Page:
Fragonia Essential Oil
The common name Fragonia (TM) is a trademark of the Paperbark Co.
According to The Paperbark Co.'s Web Site and from my general understanding of the situation, the Paperbark Co. grows, harvests and distills a specific chemotype of Agonis fragrans (also known as Taxandria fragrans) that is considered superior to Agonis fragrans that may be harvested and distilled from other sources. The Paperbark Co. trademarked the common name of Fragonia to ensure that only Agonis fragrans originally sourced from them can utilize Fragonia as the common name. All oil named Fragonia, if procured from a reputable source, originates from The Paperbark Co.
Both the botanical names of Agonis fragrans and Taxandria fragrans are used to denote Fragonia Essential Oil.
Therapeutically, Fragonia Essential Oil shines as a respiratory oil. It is also highly anti-microbial. It has also been utilized as an anti-inflammatory oil. Fragonia Essential Oil is comprised of approximately 28-32% Cineole, 30-35% Monoterpenes including 20-28% a-Pinene and 22-30% Monoterpenols including 6-11% Linalol.
For emotional applications, Robbi Zeck, ND, writes that Fragonia Essential Oil can help enhance dignity and reduce fragility. She says "Fragonia carries a unique energy pattern bringing the gift of the power of love... Fragonia gently helps to remove scars from the emotional framework, alleviating toxic residue and mental static..." [Robbi Zeck, ND, The Blossoming Heart: Aromatherapy for Healing and Transformation (Victoria, Australia: Aroma Tours, 2008), 80-81.]
Taxandria fragrans or Agonis fragrans
Common Method of Extraction
Plant Part Typically Used
Twigs, Branches and Leaves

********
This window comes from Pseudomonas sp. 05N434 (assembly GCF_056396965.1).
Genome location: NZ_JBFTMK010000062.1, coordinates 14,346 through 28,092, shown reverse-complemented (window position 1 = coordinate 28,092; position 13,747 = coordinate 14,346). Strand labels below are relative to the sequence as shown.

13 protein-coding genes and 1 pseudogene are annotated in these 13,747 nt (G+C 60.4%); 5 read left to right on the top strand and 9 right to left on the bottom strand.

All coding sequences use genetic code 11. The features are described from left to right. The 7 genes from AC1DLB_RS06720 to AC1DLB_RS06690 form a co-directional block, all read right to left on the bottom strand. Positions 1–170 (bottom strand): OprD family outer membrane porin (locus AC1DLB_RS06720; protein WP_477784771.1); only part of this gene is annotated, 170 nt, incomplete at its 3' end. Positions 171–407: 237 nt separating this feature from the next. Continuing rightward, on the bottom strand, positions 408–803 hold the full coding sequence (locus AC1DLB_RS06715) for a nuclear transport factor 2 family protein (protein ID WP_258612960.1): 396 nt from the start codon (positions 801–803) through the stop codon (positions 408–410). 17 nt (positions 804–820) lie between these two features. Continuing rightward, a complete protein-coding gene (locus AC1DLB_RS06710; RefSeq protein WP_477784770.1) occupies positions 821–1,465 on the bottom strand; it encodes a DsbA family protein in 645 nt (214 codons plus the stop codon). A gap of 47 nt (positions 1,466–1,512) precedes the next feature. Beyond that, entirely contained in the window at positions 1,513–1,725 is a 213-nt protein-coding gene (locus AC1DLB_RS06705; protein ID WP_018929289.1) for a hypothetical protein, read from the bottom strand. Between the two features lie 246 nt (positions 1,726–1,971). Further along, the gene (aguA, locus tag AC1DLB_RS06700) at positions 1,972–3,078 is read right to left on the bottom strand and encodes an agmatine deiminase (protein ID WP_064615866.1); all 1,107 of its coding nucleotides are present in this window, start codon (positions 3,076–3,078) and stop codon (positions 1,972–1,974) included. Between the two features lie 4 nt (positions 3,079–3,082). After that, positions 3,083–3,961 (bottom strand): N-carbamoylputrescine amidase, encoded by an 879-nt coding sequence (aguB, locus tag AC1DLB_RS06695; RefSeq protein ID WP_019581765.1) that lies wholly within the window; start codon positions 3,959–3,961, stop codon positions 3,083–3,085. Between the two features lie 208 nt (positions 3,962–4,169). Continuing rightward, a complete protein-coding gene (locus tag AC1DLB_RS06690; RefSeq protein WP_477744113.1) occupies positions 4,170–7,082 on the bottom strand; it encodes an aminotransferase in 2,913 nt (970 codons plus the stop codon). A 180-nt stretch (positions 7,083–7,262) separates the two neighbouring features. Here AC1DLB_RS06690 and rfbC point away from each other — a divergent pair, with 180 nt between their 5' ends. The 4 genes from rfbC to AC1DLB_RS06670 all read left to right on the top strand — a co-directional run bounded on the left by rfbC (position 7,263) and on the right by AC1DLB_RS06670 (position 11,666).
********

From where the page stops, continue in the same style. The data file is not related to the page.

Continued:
Clear to Pale Yellow
Strength of Initial Aroma
To attempt an aromatic comparison, Fragonia Essential Oil is aromatically somewhat similar to Eucalyptus Essential Oils due to its 1,8-Cineole content. Fragonia Essential Oil, however, possesses a beautiful, underlying citrus, floral, slightly woody character.
Fragonia Essential Oil Uses
Respiratory conditions, bronchitis, catarrh, sinus congestion, colds, bacterial and fungal infections, pain, acne, inflammatory muscular conditions. [Valerie Ann Worwood, The Complete Book of Essential Oils and Aromatherapy (Novato, CA: New World Library, 2016), 588-589.]
See Essential Oil Safety for more complete list of constituents.
[Private Communication: Day, 2004. Source cited in Robert Tisserand and Rodney Young, Essential Oil Safety (Second Edition. United Kingdom: Churchill Livingstone Elsevier, 2014), 286.]
Tisserand and Young warn that due to its a-Pinine content (approximately 20-28%), old and oxidized Fragonia should not be used and that careful storage, preferably in the refrigerator is recommended. Reading Tisserand and Young's full profile is recommended. [Robert Tisserand and Rodney Young, Essential Oil Safety (Second Edition. United Kingdom: Churchill Livingstone Elsevier, 2014), 286-287.]
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The essential oil information provided on AromaWeb is intended for educational purposes only. The references to safety information, constituents and percentages is generalized information. The data is not necessary complete and is not guaranteed to be accurate. The essential oil photos are intended to represent the typical and approximate color of each essential oil. However, essential oil color can vary based on harvesting, distillation, age of the essential oil and other factors. Profiles for several absolutes are included within the directory, and are denoted as such.
General Safety Information
Do not take any oils internally and do not apply undiluted essential oils, absolutes, CO2s or other concentrated essences onto the skin without advanced essential oil knowledge or consultation from a qualified aromatherapy practitioner. If you are pregnant, epileptic, have liver damage, have cancer, or have any other medical problem, use oils only under the proper guidance of a qualified aromatherapy practitioner. Use extreme caution when using oils with children. It is safest to consult a qualified aromatherapy practitioner before using oils with children. For in-depth information on oil safety issues, read Essential Oil Safety by Robert Tisserand and Rodney Young.
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